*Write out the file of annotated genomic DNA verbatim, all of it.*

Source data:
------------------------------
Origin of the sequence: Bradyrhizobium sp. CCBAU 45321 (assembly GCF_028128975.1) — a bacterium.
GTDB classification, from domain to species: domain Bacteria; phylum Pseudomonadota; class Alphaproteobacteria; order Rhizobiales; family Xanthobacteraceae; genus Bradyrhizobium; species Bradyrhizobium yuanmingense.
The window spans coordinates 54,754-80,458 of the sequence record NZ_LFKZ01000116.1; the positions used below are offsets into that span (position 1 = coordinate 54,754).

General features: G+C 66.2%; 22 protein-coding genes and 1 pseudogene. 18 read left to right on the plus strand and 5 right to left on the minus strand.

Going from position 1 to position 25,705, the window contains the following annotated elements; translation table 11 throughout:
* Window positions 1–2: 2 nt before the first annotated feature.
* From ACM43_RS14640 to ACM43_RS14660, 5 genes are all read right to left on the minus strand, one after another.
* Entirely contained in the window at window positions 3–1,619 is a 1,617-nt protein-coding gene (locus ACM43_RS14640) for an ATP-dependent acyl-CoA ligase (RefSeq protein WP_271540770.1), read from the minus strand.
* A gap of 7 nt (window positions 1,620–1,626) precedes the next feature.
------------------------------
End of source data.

Origin of the sequence: Bradyrhizobium sp. CCBAU 45321 (assembly GCF_028128975.1) — a bacterium.
GTDB classification, from domain to species: domain Bacteria; phylum Pseudomonadota; class Alphaproteobacteria; order Rhizobiales; family Xanthobacteraceae; genus Bradyrhizobium; species Bradyrhizobium yuanmingense.
The window spans coordinates 54,754-80,458 of the sequence record NZ_LFKZ01000116.1; the positions used below are offsets into that span (position 1 = coordinate 54,754).

General features: G+C 66.2%; 22 protein-coding genes and 1 pseudogene. 18 read left to right on the plus strand and 5 right to left on the minus strand.

Going from position 1 to position 25,705, the window contains the following annotated elements; translation table 11 throughout:
* Window positions 1–2: 2 nt before the first annotated feature.
* From ACM43_RS14640 to ACM43_RS14660, 5 genes are all read right to left on the minus strand, one after another.
* Entirely contained in the window at window positions 3–1,619 is a 1,617-nt protein-coding gene (locus ACM43_RS14640) for an ATP-dependent acyl-CoA ligase (RefSeq protein WP_271540770.1), read from the minus strand.
* A gap of 7 nt (window positions 1,620–1,626) precedes the next feature.